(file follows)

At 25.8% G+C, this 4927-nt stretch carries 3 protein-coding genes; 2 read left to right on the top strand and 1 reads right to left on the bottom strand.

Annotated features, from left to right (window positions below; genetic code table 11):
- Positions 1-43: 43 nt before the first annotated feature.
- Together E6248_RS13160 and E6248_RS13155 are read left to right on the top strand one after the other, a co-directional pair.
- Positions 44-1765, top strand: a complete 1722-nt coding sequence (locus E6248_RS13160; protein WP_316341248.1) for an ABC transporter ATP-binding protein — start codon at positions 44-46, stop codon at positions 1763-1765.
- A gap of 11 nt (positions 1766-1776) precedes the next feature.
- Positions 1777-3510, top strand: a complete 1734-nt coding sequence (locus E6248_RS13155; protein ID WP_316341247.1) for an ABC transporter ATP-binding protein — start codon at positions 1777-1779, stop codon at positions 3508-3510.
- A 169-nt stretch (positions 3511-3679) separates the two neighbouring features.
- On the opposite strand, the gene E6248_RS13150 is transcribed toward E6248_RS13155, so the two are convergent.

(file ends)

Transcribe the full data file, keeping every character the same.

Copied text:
At 25.8% G+C, this 4927-nt stretch carries 3 protein-coding genes; 2 read left to right on the top strand and 1 reads right to left on the bottom strand.

Annotated features, from left to right (window positions below; genetic code table 11):
- Positions 1-43: 43 nt before the first annotated feature.
- Together E6248_RS13160 and E6248_RS13155 are read left to right on the top strand one after the other, a co-directional pair.
- Positions 44-1765, top strand: a complete 1722-nt coding sequence (locus E6248_RS13160; protein WP_316341248.1) for an ABC transporter ATP-binding protein — start codon at positions 44-46, stop codon at positions 1763-1765.
- A gap of 11 nt (positions 1766-1776) precedes the next feature.
- Positions 1777-3510, top strand: a complete 1734-nt coding sequence (locus E6248_RS13155; protein ID WP_316341247.1) for an ABC transporter ATP-binding protein — start codon at positions 1777-1779, stop codon at positions 3508-3510.
- A 169-nt stretch (positions 3511-3679) separates the two neighbouring features.
- On the opposite strand, the gene E6248_RS13150 is transcribed toward E6248_RS13155, so the two are convergent.